110 km from Tangier and 60 km from Tetouan, Chefchaouen, Morocco
Hegira 10th–11th centuries / AD 15th–16th centuries
Mulay ‘Ali ibn Musa ibn Rashid.
Under the Wattasids (AH 9th–10th / AD 15th–16th centuries) and concomitant with the progress of the Christian Reconquista of al-Andalus, Morocco was exposed to numerous Spanish and Portuguese attacks.
In AH 875 / AD 1471, the year that Tangier and Asilah were taken by the Portuguese, the Sharif Mulay Ali ibn Rashid, a descendant of the great AH 6th / AD 12th century Moroccan saint Mulay 'Abd al-Salam ibn Mshish who claimed to be from the first Muslim dynasty in Morocco, the Idrisids (AH 2nd–4th / AD 8th–10th centuries), took the initiative, in response to the weakness of the central power, to create a fortified town to defend and protect the region in which he was born in the Rif mountains.
Built for the purpose of jihad, the fortress of Banu Rashid quickly became the centre of a genuine principality, with independent political power and influence beyond the confines of the Rif area.
A new town, named Chefchaouen ('the horns' in Berber, in reference to the mountain peaks in the surrounding area) was built to the southwest of the kasbah/fortress in an Andalusian–Maghrebian style within powerful ramparts flanked by towers and interrupted by seven gateways. It grew and prospered, giving refuge to some of the waves of Muslim and Jewish migrants from al-Andalus who were expelled from Spain following the Christian Reconquista of AD 1492.
The kasbah, which was both a permanent military encampment and a seigniorial residence, has a curtain wall flanked with 11 towers, the main tower being of more recent construction (early AH 10th / AD 16th century).
This practically square-plan tower (7.70 m by 7.40 m) rises over three storeys:
- On the ground floor, there is a room approximately 5 m wide with a central octagonal pillar from which four perpendicular semi-circular arches spring. The ceiling of this room consists of four brick-built surbased domes on squinches.
- On the first floor, the space is divided into two rectangular rooms by a cross beam supported on a small pillar.
- The top floor consists of a terrace with a crenelated parapet.
The gateway in the façade opposite the main tower, which leads to the suq via a bent passageway, is low and narrow and crosses a large room measuring 8.30 m by 4 m.
In the northeast corner of the kasbah, the old palatial area, whose current form is the result of later building work, is now home to a museum and a centre of Andalusian studies.
The al masjid al-a'dam mosque ('the very great mosque') built next to the kasbah was extended in the AH 11th / AD 17th century. With the exception of its main entrance, the building is entirely undecorated and is only noteworthy for its octagonal minaret, characteristic of the north of Morocco.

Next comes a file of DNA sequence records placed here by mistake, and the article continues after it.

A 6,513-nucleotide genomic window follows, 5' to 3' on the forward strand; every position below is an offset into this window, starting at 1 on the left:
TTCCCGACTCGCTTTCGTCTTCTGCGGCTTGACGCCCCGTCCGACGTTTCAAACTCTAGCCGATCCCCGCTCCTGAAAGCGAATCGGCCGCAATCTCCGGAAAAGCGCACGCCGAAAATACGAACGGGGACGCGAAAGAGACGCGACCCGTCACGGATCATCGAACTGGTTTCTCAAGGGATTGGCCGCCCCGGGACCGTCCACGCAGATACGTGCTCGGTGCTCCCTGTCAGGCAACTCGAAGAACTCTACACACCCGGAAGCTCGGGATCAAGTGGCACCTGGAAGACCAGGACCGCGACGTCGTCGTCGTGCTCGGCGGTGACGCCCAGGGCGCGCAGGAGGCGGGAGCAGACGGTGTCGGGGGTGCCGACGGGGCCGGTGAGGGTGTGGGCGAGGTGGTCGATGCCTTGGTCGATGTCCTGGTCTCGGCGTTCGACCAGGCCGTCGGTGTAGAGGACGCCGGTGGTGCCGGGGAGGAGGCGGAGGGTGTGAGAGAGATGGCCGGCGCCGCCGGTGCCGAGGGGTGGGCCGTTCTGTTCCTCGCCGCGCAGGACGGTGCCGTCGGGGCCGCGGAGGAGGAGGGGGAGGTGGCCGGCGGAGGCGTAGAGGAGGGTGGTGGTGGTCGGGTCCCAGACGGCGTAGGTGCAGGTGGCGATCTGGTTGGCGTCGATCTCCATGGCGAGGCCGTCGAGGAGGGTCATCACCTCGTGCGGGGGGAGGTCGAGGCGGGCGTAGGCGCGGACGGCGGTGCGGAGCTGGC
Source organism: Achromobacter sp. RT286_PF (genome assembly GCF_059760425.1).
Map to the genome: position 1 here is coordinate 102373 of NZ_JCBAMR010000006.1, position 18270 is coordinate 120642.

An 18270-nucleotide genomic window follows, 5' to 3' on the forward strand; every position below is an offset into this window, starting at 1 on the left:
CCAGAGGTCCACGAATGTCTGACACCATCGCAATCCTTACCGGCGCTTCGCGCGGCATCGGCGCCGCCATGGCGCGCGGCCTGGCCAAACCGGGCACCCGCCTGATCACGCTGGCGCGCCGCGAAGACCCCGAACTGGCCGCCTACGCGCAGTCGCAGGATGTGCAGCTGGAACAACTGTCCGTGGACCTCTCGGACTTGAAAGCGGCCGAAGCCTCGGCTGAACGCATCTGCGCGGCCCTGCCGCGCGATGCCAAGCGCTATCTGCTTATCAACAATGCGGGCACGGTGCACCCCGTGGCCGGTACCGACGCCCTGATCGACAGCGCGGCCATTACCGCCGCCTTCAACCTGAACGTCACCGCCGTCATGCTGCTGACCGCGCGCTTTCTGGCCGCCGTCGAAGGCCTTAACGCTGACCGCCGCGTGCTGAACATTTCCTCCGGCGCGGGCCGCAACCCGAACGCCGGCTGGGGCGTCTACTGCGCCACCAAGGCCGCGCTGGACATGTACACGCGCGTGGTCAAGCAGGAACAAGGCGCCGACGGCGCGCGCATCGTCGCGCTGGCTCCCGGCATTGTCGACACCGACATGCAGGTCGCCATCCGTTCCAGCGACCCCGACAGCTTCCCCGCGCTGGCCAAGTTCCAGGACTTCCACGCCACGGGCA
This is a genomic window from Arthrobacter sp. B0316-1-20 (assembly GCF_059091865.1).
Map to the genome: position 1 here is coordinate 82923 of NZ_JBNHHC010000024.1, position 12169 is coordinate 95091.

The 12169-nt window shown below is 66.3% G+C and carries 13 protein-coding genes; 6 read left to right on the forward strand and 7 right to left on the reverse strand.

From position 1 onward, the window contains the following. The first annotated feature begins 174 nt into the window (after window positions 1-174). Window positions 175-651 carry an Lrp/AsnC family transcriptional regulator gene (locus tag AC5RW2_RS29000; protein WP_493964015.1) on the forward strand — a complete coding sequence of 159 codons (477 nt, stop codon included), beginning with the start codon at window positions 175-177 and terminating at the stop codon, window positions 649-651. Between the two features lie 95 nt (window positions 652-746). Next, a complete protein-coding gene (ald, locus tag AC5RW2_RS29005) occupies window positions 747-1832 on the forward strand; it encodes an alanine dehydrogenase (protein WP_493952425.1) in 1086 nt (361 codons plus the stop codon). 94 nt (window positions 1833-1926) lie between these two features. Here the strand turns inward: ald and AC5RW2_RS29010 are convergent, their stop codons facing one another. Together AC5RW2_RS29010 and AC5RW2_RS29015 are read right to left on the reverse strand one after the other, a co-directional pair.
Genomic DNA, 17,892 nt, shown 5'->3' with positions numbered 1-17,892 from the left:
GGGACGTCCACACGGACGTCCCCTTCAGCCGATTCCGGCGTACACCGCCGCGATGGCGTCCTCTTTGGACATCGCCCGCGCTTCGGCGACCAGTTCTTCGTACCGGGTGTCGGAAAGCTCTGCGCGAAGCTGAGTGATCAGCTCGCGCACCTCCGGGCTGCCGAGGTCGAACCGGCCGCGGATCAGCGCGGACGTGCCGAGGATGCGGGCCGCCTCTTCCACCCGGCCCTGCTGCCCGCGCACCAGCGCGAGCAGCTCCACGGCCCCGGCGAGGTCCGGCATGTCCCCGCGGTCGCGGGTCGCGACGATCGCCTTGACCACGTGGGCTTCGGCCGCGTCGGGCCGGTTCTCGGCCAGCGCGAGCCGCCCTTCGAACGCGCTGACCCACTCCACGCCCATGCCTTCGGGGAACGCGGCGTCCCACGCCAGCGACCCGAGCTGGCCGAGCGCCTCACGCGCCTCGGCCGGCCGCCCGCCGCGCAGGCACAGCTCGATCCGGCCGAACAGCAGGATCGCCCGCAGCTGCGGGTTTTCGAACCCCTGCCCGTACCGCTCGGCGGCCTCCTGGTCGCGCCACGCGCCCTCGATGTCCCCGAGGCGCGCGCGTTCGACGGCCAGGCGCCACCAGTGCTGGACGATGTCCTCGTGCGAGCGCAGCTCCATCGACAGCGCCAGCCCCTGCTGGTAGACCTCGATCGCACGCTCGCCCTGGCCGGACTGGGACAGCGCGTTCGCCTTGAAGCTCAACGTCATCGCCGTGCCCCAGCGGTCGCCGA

In addition to its defensive and political functions, Chefchaouen has historically been a religious focus for the region, and even the country as a whole. Consequently there are no fewer than 20 mosques and 28 zawiya (religious teaching extablishments) and mausoleums, hence its being known as the blessed town (al madina as-saliha).
Morocco's power diminished during the AH 9th–10th / AD 15th–16th centuries, which boosted the Christian Reconquista and enabled the Portuguese to occupy Tangier. At this time, Mulay Ali ibn Rashid built a fortified town in the Rif, which became the seat of a genuine principality. A new town, Chefchaouen, grew up nearby and became home to many of the Muslims and Jews expelled from Spain.
Fortress, military encampment and seigneurial residence – the kasbah has an outer wall with eleven towers and a mosque with an octagonal, plain minaret.
The palace area has been converted into a museum.
Historical and hagiographic sources quoted by scholars of Chefchaouen date the construction of the fortified enclosure to the last third of the 9th / 15th century. The main tower was rebuilt in its current form approximately half a century later.
Colin, G. S., “Shafshawan”, Encyclopédie de l'Islam, IV, 1926, p.263 et seq.
Gozalbes Busto, G., “Gurazim: cuña de Xauen. Contribución al estudio de la historia de Marrueccos”, Cuadernos de la Biblioteca Española de Tetuán, 17–18, 1978, pp.83–98.
Touri, A., Bazzana, A., Cressier, P., “La Qasbah de Shafshawan”, Castrum 3, guerre, fortification et habitat dans le monde méditerranéen, Madrid; Rome, 1988, pp.153–62.
Andalusian Morocco: A Discovery in Living Art, pp.148–56.
Kamal Lakhdar "Chefchaouen Kasbah" in Discover Islamic Art, Museum With No Frontiers, 2021. 2021. http://islamicart.museumwnf.org/database_item.php?id=monument;ISL;ma;Mon01;30;en
Prepared by: Kamal LakhdarKamal Lakhdar
Linguiste et sociologue de formation, c'est en autodidacte que Kamal Lakhdar s'est adonné aux études d'histoire du Maroc et du monde arabo-musulman, en axant tout spécialement ses recherches sur l'histoire de Rabat.
Sa carrière de haut fonctionnaire l'a conduit à occuper des fonctions de premier plan auprès de différents ministères. Il a notamment été membre du cabinet du ministre de l'Enseignement supérieur, conseiller du ministre des Finances, conseiller du ministre du Commerce et de l'Industrie, directeur de cabinet du ministre du Tourisme, chargé de mission auprès du Premier ministre et directeur de cabinet du Premier ministre.
Parallèlement, Kamal Lakhdar mène des activités de journaliste et d'artiste peintre – il a d'ailleurs été membre du Conseil supérieur de la Culture.
Copyedited by: Margot Cortez
Translation by: Laurence Nunny
Translation copyedited by: Monica Allen
MWNF Working Number: MO 39
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